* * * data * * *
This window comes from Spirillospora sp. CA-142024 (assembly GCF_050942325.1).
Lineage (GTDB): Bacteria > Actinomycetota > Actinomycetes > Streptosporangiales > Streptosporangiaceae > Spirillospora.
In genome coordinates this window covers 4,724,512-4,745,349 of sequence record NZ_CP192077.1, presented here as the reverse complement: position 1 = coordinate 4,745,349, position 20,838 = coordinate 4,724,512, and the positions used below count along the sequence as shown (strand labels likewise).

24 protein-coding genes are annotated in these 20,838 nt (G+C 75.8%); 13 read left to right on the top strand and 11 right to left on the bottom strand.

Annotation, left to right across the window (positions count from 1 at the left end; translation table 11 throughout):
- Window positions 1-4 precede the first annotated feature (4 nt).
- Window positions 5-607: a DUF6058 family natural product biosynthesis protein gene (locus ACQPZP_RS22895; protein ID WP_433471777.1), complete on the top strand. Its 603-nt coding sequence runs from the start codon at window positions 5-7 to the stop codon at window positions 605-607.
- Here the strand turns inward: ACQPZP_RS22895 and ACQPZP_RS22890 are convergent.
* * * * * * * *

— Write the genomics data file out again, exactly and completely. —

This window comes from Spirillospora sp. CA-142024 (assembly GCF_050942325.1).
Lineage (GTDB): Bacteria > Actinomycetota > Actinomycetes > Streptosporangiales > Streptosporangiaceae > Spirillospora.
In genome coordinates this window covers 4,724,512-4,745,349 of sequence record NZ_CP192077.1, presented here as the reverse complement: position 1 = coordinate 4,745,349, position 20,838 = coordinate 4,724,512, and the positions used below count along the sequence as shown (strand labels likewise).

24 protein-coding genes are annotated in these 20,838 nt (G+C 75.8%); 13 read left to right on the top strand and 11 right to left on the bottom strand.

Annotation, left to right across the window (positions count from 1 at the left end; translation table 11 throughout):
- Window positions 1-4 precede the first annotated feature (4 nt).
- Window positions 5-607: a DUF6058 family natural product biosynthesis protein gene (locus ACQPZP_RS22895; protein ID WP_433471777.1), complete on the top strand. Its 603-nt coding sequence runs from the start codon at window positions 5-7 to the stop codon at window positions 605-607.
- Here the strand turns inward: ACQPZP_RS22895 and ACQPZP_RS22890 are convergent.